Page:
A second set of strategies concerns allelic association studies, in which one studies the effect of a specific (polymorphic) marker allele, mostly within a candidate gene, with the mean strength performance level in groups of different genotypes for this polymorphism (ANOVA) (Fig. 2D). One can also test for significant differences in allele frequencies in a case-control design, meaning that the occurrence of one specific allele is counted in a group of strength athletes and compared to the frequency of this allele in a control group (χ2 test, Fig. 2C). Single nucleotide polymorphisms (SNPs), with two different chromosomes having a change in one nucleotide at a certain position, insertion/deletion polymorphisms, or multi-allelic variants can be used in allelic association studies. When a positive association is found, the “strength increasing” allele under study might be the true functional variant, or might be in tight linkage (in linkage disequilibrium) with the true functional allele. Often, multiple polymorphisms within one or more genes—or even genome-wide—are studied. Instead of testing for association with each polymorphism separately, one can analyze haplotypes—a set of SNPs along a region of a chromosome—and test whether a specific haplotype is associated with increased or decreased strength. Association studies do not need genetically related subjects; however, family data can be included in the analyses to overcome problems of hidden population stratification, an effect that could induce false-positive association findings (10). The success of association analysis depends largely on the choice of the candidate gene under study. Figure 1 presents several possible “guiding” sources of information to select good candidate genes. These could be: 1) the Quantitative Trait Loci, or genes under the highest linkage peaks from a genome-wide or designed-linkage analysis; 2) animal models (e.g., Mstn−/− or “mighty” mouse) related to muscle characteristics or strength; 3) knowledge of genes involved in human neuromuscular diseases; 4) human muscle physiology; and 5) differences in gene expression (mRNA levels) of a large set of genes between muscle of “strength athletes” versus control individuals.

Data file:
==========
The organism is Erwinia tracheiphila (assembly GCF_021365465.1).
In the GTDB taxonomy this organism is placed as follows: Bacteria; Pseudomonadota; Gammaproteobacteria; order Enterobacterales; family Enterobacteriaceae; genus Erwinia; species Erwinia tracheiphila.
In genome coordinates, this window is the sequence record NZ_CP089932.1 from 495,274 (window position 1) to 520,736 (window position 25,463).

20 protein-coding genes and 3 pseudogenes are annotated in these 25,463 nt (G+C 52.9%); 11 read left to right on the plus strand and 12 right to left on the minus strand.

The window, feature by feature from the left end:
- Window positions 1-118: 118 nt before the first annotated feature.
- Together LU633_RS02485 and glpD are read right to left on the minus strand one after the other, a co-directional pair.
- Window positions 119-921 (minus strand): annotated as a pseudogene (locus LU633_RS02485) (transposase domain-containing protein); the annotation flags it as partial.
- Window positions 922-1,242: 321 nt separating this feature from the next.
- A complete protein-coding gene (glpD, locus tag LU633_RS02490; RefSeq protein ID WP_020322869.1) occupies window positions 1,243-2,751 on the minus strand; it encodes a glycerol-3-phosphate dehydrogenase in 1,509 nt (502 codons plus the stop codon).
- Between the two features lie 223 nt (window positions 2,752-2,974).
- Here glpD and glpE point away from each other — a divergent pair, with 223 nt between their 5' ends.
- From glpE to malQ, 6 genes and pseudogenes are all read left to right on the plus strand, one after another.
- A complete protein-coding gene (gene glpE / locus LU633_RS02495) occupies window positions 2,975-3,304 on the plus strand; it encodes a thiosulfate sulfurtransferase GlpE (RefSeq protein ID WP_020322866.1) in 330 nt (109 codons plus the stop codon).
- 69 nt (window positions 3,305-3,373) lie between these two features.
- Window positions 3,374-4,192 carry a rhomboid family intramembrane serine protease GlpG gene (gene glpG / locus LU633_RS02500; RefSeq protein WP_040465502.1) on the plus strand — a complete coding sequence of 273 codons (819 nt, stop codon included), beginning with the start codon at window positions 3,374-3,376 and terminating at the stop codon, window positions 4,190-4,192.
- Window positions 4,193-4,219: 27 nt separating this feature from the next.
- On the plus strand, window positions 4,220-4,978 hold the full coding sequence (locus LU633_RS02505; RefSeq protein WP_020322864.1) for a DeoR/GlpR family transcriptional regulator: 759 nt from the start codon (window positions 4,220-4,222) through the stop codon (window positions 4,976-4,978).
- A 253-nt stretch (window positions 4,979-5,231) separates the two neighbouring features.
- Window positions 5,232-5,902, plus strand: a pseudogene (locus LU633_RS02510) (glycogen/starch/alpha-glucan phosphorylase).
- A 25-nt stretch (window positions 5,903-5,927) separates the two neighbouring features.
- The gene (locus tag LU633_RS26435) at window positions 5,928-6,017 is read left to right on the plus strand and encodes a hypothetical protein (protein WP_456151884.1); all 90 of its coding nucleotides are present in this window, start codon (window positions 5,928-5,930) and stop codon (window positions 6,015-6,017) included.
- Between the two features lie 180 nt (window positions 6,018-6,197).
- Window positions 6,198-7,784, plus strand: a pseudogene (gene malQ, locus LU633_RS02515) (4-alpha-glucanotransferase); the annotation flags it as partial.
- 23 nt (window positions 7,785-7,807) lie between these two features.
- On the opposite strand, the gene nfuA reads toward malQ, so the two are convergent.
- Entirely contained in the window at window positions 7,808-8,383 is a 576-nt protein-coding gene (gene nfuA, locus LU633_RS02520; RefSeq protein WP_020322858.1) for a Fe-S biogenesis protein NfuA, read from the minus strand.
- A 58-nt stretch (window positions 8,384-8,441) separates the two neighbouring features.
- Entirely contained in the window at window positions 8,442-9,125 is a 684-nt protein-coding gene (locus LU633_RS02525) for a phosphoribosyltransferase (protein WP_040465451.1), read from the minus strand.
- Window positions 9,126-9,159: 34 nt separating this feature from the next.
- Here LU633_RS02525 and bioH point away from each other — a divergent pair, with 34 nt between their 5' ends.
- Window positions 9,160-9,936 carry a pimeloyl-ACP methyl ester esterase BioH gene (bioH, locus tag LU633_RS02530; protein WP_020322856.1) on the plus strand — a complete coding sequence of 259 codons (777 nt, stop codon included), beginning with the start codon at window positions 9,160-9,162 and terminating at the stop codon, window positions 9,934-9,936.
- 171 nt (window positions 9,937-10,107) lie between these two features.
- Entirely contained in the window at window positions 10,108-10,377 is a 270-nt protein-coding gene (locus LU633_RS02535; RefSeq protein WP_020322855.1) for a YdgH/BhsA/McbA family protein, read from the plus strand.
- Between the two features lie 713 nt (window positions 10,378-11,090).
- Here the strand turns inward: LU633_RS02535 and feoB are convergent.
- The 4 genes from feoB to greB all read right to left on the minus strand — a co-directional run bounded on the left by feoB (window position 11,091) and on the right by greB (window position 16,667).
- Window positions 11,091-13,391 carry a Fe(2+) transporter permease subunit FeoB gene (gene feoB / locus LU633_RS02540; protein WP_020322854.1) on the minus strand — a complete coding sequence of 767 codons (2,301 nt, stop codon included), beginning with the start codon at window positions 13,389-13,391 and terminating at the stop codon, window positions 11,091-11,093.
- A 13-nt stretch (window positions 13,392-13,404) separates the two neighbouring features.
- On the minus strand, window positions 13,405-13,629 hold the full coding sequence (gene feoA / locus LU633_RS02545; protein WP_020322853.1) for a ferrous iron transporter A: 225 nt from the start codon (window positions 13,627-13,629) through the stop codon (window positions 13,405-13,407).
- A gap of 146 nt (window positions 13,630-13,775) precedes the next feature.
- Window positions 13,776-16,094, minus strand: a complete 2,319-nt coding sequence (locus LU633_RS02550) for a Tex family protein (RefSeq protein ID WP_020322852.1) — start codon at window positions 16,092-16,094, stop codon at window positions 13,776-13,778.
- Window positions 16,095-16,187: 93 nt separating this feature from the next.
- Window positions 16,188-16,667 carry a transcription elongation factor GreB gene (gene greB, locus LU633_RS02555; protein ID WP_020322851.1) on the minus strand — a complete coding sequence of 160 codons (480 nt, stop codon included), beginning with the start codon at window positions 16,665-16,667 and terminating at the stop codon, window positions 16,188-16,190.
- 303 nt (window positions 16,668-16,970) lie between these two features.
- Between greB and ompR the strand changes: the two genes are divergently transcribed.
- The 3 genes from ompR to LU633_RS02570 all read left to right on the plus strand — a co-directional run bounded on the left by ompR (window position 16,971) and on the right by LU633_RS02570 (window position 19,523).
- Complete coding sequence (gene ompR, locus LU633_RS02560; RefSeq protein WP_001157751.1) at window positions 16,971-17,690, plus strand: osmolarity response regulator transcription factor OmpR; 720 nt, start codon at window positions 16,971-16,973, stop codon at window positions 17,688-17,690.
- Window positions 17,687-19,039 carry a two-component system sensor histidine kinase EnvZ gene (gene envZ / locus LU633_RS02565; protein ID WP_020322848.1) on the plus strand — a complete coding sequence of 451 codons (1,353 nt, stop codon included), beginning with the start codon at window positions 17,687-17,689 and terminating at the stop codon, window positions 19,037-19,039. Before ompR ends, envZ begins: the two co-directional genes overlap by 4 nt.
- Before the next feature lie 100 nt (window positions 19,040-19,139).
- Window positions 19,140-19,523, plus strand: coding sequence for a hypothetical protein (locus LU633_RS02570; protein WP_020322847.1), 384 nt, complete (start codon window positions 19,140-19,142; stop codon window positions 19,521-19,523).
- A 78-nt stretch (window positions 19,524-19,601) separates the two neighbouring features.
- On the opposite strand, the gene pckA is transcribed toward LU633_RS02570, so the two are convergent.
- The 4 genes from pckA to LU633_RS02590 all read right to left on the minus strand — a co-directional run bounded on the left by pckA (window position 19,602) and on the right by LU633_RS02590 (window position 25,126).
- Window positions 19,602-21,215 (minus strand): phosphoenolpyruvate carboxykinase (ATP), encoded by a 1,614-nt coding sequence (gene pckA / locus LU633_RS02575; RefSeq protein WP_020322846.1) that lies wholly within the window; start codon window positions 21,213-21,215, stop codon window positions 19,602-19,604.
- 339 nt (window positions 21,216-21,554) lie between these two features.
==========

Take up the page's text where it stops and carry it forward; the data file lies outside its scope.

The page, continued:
Linkage and association studies complement each other, and could be seen as two ends of a continuum in the search to find genes for muscular strength phenotypes. Linkage studies need the cooperation of genetically related individuals that, through a limited number of meioses, have large segments of chromosomes in common. The outcome of the analysis gives a large chromosomal region which might harbor many Quantitative Trait Loci for the measure of interest. Linkage analysis might only find loci with rather large effects on the phenotype (explaining more than 10% of the phenotypic variation). Association studies can be interpreted as a form of identity-by-state analysis between distant relatives who only share very small chromosomal regions. Because they allow for unrelated individuals to be studied, and can detect much smaller gene effects (1–3% of phenotypic variation), these studies are often more feasible to perform.